These plants are not single organisms, but rather the product of an enormous colony of prokaryotic cells, similar to Terran stromalites. The bacterial colony (called a biofilm) inhabits the zone between the hairy, venous outer integument (the velvet or bark) and the inner support structure of crystallized calcium. Apical leaf spirals are composed of hollow glass tubes, filled which cultures of photosynthetic bacteria.
Distantly related to the antler trees are the boreholes. Actually tunnels lined with a biofilm of chemosynthetic bacteria, boreholes grow downward as they excrete acid and digest the rock under them. A complex network of passages branches up from the borehole, providing fresh water, air-exchange, and reproductive tracts. Seasonally, reproductive tunnels grow a seal at the top, boiling water from the nadir of the hole is routed into them. Pressure rises until the seal breaks, sending reproductive cysts into the atmosphere on a puff of steam.
The bacteria that make up the biofilm in the borehole’s nadir are tolerant of extremes of heat and acidity, but eventually they bore too deep and rising temperature kills them, halting further downward progress. Occasionally, however, they will bore into an active magma chamber, triggering a volcanic eruption. This is likely the cause of the extremely active volcanism on the Z-3 homeworld, and a cause of concern for the inhabitants of Router.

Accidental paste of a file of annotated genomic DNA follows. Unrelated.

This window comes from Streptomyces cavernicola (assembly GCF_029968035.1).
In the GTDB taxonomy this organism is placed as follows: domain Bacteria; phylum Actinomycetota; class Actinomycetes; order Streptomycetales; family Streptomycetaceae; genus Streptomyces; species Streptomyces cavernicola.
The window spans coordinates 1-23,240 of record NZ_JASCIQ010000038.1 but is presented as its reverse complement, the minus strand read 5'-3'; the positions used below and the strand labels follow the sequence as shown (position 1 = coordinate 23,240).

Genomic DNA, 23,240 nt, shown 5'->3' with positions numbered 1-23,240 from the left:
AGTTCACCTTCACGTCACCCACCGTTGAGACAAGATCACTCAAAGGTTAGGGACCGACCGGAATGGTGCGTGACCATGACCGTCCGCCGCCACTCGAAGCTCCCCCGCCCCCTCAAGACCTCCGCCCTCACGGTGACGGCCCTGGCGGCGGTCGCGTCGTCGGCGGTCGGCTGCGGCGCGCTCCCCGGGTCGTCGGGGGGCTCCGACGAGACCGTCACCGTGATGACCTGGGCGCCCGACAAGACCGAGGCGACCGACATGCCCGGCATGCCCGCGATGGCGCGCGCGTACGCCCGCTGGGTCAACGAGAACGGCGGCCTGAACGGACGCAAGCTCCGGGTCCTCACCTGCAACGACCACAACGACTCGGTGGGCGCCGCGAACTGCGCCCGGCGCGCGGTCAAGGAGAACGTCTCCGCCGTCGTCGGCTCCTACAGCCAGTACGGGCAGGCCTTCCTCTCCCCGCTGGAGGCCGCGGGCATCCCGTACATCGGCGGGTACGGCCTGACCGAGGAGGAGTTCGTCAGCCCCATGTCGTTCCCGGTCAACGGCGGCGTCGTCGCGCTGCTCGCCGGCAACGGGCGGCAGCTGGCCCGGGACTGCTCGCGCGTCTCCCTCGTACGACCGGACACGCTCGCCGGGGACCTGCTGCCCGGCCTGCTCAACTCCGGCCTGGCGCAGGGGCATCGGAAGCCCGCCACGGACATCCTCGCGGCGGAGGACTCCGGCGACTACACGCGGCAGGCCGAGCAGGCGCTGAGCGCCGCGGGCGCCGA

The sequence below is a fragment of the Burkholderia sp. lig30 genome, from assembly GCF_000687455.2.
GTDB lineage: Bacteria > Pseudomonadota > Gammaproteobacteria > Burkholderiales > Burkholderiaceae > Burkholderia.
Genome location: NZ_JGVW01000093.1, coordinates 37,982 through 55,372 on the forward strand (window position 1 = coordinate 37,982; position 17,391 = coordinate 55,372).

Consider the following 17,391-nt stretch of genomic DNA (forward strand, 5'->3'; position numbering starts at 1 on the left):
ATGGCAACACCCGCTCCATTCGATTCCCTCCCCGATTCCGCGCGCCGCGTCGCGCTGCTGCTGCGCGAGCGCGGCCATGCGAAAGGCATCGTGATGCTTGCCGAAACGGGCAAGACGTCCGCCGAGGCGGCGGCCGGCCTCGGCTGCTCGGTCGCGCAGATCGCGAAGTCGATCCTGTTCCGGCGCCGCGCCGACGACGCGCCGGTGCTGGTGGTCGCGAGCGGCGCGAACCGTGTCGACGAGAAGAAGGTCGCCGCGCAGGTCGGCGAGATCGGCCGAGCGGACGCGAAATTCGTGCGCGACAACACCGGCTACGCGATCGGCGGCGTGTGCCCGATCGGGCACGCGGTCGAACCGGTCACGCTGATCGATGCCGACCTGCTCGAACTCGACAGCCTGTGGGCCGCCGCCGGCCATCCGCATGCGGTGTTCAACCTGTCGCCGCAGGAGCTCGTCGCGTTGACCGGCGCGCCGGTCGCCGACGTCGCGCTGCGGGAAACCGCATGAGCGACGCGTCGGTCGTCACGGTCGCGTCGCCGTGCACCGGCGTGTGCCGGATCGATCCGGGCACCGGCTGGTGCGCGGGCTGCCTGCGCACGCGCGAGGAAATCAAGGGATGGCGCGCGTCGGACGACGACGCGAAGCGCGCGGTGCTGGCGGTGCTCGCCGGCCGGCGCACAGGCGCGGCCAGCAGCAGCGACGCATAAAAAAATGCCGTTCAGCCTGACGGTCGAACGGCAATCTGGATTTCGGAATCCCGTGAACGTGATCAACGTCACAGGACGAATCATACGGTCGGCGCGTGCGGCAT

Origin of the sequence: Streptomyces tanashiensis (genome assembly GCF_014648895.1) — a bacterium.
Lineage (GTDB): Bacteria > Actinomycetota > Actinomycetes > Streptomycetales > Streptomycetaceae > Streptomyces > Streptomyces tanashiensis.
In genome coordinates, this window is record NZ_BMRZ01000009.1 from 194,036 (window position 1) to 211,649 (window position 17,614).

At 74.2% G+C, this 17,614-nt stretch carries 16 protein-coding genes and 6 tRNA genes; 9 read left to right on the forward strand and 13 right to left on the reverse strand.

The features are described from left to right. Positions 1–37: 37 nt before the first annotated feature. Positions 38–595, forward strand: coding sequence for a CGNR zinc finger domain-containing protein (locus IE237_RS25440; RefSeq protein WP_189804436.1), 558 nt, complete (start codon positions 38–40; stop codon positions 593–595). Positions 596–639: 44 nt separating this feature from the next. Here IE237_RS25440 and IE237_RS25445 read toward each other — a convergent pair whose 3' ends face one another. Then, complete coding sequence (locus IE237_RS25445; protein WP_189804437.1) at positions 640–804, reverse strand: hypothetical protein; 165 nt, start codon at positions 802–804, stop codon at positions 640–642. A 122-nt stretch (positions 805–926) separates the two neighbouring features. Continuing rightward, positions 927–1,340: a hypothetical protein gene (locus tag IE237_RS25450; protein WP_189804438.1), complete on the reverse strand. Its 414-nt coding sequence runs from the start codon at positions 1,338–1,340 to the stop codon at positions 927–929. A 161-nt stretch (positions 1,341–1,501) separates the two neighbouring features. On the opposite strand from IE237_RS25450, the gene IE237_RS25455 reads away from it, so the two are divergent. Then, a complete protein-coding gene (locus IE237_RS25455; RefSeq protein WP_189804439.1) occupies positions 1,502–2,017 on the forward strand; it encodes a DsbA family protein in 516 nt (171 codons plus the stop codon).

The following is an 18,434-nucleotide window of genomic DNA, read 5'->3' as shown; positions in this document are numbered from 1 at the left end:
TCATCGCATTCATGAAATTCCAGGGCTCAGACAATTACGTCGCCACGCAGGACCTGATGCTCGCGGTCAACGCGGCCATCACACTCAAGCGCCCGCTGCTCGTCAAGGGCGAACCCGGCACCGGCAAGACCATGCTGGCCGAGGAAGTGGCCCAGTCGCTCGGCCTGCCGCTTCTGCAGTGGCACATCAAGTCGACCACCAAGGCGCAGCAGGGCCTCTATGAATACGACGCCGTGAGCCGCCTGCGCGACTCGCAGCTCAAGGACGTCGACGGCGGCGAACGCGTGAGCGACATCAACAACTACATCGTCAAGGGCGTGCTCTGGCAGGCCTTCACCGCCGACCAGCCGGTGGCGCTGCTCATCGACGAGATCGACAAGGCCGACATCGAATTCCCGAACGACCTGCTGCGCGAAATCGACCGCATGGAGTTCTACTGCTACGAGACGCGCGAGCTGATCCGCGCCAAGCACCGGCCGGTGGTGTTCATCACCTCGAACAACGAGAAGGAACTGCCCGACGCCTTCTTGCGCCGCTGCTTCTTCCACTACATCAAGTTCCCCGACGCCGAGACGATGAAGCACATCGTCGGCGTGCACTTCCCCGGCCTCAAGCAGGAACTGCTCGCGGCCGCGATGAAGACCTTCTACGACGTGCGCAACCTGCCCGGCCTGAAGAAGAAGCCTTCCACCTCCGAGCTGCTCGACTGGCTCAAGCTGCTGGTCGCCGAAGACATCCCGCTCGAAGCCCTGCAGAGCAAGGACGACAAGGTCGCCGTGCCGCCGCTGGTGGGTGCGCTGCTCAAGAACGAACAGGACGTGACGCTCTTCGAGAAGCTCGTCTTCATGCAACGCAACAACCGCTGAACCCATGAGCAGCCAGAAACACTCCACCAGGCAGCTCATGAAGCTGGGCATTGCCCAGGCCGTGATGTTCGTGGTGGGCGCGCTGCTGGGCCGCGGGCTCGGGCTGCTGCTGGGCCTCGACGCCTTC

Z-4 (puffballs)
Ferrous “wires” are extruded from the base of the plant, providing a substrate for soft, spongy photosynthetic tissue.

Z-5 (prism trees)
Like a coral, a prism tree is composed of millions of clone polyps, each one secreting a cellulose shell. The polyps also extrude glass scales, which they can tilt back and forth to refract the light striking the photosynthetic surfaces of the plant. It is theorized that this adaptation gives these plants the ability to make the best use of light from each of their home-world’s three stars. The adaptation has also proved useful in the varied environmental regimes of Router. These trees have, in fact, the only species known to have spread beyond Router, and established themselves on a third planet (planet Z-5b, whose native biota is now extinct)